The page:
Research, Ed Miliband, and Quantitative easing theory.

Some eclectic bollocks to round off the week

I frequently have doubts about Californians, and never more than when they decide to do some research.

When asked if they were ever uncertain or hesitant about getting married at an initial interview some years ago, 47% of husbands and 38% of wives told University of California Los Angeles researchers that yes, they did indeed have doubts . In the event, half the doubtful wives were divorced within four years, but with men less than a third were.

Ergo….(and I quote) ‘women found their niggles were more meaningful in predicting trouble after the wedding.’ Oh, and – you’ll never guess – people with no doubts at all tended to be far less likely to divorce. Well I never did.

The ergos the research bods extrapolated are, respectively, simplistic and obvious.

There now follows just a short selection of insights and hypotheses the researchers missed. The doubting blokes may have been just as hacked off with the bad marriage they ended up in, but decided to stick it out and have a quieter, less expensive life as a result. The doubting men stayed at home because the sveldt blonde at the copying machine said “In your dreams”. The doubting women were neurotic wombats who’d have doubts about whether the toast is macrobiotic enough. The doubting women were not neurotic, merely reckless, wombats: if they had that many doubts, they shouldn’t have put their dads through the expense of a marriage. Men are less keen on the idea of marriage per se. The doubting men were feckless creatures who would’ve preferred to carry on being led around by the dick. The 53% of marriages that survived did so because the participants displayed few if any of the foregoing features.

We do far, far too much research. And spend far, far too little time using informed training and experience in the process of analysing it.


Asked whether it is good to be rich, Ed Miliband told the Daily Telgraph today, “Yes, if you make it the hard way. It’s not for me to pass moral judgment.”

Oh dear Ed, just when you were starting to get a few things right, bean, you blow it by coming out with this puerile, half-baked soundbite.

1. Whether you make a lot of money the easy or hard way is not a determinant of whether you are likely to be a good social animal using that money for constructive and/or charitable reasons.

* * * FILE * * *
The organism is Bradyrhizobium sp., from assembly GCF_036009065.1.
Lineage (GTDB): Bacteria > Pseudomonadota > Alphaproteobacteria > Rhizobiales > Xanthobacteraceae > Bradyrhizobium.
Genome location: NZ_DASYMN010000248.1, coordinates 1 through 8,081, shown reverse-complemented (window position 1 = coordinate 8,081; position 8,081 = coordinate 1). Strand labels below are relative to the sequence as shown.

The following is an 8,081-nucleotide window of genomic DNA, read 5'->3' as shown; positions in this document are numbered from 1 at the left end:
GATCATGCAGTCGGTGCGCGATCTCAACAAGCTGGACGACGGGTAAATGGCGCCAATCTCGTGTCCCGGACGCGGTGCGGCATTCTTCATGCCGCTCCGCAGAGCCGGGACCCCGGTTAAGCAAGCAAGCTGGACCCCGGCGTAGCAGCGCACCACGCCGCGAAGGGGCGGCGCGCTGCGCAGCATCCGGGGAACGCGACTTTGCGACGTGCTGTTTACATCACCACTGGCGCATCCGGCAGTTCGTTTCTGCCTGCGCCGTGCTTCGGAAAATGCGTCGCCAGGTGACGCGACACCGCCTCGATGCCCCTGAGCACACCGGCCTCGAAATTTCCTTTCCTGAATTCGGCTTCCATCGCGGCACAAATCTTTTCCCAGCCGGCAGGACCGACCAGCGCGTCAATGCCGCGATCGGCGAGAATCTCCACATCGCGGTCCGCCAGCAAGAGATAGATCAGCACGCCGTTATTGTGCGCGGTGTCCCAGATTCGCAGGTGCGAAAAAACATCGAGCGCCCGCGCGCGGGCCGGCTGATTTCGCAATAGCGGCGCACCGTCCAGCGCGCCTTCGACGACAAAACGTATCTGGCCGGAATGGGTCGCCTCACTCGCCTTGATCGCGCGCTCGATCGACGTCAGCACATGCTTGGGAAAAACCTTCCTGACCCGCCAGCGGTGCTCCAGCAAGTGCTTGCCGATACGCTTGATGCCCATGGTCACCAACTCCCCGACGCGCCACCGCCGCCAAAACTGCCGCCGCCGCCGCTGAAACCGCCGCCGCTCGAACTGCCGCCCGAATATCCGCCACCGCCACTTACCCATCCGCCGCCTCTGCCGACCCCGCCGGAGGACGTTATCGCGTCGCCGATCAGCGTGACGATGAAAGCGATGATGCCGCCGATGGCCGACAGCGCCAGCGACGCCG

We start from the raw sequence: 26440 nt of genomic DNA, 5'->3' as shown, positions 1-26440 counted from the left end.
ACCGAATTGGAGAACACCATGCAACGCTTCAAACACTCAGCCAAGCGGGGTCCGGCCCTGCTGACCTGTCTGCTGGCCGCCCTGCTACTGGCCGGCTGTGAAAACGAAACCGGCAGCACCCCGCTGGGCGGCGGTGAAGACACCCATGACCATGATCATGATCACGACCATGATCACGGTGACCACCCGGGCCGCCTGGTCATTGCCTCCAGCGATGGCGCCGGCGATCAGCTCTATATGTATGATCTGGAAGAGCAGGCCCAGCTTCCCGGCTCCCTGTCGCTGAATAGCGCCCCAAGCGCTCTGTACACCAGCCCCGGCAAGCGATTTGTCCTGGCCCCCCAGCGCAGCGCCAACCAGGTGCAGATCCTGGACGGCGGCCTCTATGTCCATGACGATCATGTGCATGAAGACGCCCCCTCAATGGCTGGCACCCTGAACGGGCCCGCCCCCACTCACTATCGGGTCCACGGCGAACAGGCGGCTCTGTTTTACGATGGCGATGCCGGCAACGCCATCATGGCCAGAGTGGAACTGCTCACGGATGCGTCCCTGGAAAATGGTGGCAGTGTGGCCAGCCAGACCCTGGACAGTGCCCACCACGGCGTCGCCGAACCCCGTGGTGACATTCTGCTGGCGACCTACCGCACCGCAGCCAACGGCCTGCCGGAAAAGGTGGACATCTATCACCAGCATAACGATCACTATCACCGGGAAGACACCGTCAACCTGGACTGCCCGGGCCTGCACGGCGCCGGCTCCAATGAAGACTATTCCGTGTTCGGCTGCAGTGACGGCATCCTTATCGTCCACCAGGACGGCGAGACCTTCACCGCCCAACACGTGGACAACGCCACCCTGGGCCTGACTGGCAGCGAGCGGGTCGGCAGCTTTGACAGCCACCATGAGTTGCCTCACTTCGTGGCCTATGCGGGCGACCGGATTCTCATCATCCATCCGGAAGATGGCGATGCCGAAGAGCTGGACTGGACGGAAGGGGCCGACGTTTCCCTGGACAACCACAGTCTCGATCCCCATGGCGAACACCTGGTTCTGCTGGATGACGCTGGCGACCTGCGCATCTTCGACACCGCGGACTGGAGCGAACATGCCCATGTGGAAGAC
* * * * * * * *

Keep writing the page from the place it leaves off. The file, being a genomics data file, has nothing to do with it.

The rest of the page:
2. There is no moral judgement applicable to the making of money that is earned in a lawful, respectable manner. Ed saying it’s ‘not for him’ to make such a judgement is to be magnanimous towards the innocent.

What the Opposition Leader displays in that one short statement is his never-ending need to be careful. And what he fails to do is give a lead. He is not his own man – just as Cameron is not his own man  – and therefore he may yet win the next election, but he will never be a leader.

Anyway, rather than be always the critic and never the teacher, here’s what I would’ve said:

“Anyone who earns a great deal of money within the law, doesn’t evade tax – and as a result creates employment with no unpleasant social side-effects – is being an excellent citizen who should receive a tax rebate over time for their efforts”.

Now that’s a policy. It’s isn’t old Labour moralistic envy, and it isn’t Tory ‘anything goes to show we’re open for business’ slime. It is the right thing to say, in being both decent and commercial. The trouble with the Labour Party is that it can never take a rightful advantage, because it is always too busy trying to say what is opportune. Insert ‘Conservative’ for Labour there, and you have the problem with the political class in one.


Meet the new fiscal genius: Scott Sumner, an economics Prof at America’s Bentley University. He thinks QE is no use unless it ‘targets’. He calls his approach ‘Nominal Gross Domestic Product’ or ‘NGDP’. Other sites like Business Insider have extolled Scott’s virtues, and included an FAQs about his theory ‘in the simplest means possible’. Most pundits now think that Bernanke’s QE3 is based on Scott’s ideas.

I’ve read the FAQs and it seems to me that Scott Sumner is saying to Bernanke:

1. Succeed don’t fail

2. Do whatever the markets want

3. Buy everything toxic you can lay your hands on.

And no, I still have no glimmer of an idea WTF NGDP means. On the whole, I am very confused indeed. This bit in particular had me alternately yawning and twitching:

‘Once the Fed has set monetary policy at the level expected to produce on-target growth, then there is no role for fiscal stimulus, it can only make things worse….as long as the Fed targets 12 month forward NGDP or inflation, we don’t need to be worried about damaging inflation.  A temporary blip in inflation may occur from oil prices now and then, but it won’t feed into core inflation, and hence wages.’

Uh-huh. Like I said, succeed don’t fail. Why be crap when you can be great? Why be old when you can be young? Why be wrong when you can be right?

You may think otherwise, so by all means go to the FAQs – and let me know if they light your fire.

Enjoy the rest of the weekend.